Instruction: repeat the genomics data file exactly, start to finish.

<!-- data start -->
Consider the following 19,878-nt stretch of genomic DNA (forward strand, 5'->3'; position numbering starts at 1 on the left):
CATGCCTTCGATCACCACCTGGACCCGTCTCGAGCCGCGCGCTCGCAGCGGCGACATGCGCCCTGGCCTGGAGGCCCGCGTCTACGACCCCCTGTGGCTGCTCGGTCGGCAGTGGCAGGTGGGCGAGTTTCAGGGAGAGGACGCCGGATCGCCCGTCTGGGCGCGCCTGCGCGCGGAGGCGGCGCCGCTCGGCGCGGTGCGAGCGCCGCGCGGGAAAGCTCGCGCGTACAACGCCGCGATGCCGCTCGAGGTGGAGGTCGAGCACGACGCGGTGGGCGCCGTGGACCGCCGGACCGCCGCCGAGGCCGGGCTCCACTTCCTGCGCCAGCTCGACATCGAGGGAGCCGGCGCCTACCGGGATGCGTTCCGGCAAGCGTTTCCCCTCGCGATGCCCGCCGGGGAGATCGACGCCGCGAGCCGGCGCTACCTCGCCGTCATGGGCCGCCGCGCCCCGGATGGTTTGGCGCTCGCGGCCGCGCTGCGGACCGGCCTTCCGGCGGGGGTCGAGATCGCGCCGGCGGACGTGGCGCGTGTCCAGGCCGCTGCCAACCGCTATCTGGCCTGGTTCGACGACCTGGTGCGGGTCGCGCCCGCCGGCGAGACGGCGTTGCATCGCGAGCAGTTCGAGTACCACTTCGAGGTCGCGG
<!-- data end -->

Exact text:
Consider the following 19,878-nt stretch of genomic DNA (forward strand, 5'->3'; position numbering starts at 1 on the left):
CATGCCTTCGATCACCACCTGGACCCGTCTCGAGCCGCGCGCTCGCAGCGGCGACATGCGCCCTGGCCTGGAGGCCCGCGTCTACGACCCCCTGTGGCTGCTCGGTCGGCAGTGGCAGGTGGGCGAGTTTCAGGGAGAGGACGCCGGATCGCCCGTCTGGGCGCGCCTGCGCGCGGAGGCGGCGCCGCTCGGCGCGGTGCGAGCGCCGCGCGGGAAAGCTCGCGCGTACAACGCCGCGATGCCGCTCGAGGTGGAGGTCGAGCACGACGCGGTGGGCGCCGTGGACCGCCGGACCGCCGCCGAGGCCGGGCTCCACTTCCTGCGCCAGCTCGACATCGAGGGAGCCGGCGCCTACCGGGATGCGTTCCGGCAAGCGTTTCCCCTCGCGATGCCCGCCGGGGAGATCGACGCCGCGAGCCGGCGCTACCTCGCCGTCATGGGCCGCCGCGCCCCGGATGGTTTGGCGCTCGCGGCCGCGCTGCGGACCGGCCTTCCGGCGGGGGTCGAGATCGCGCCGGCGGACGTGGCGCGTGTCCAGGCCGCTGCCAACCGCTATCTGGCCTGGTTCGACGACCTGGTGCGGGTCGCGCCCGCCGGCGAGACGGCGTTGCATCGCGAGCAGTTCGAGTACCACTTCGAGGTCGCGG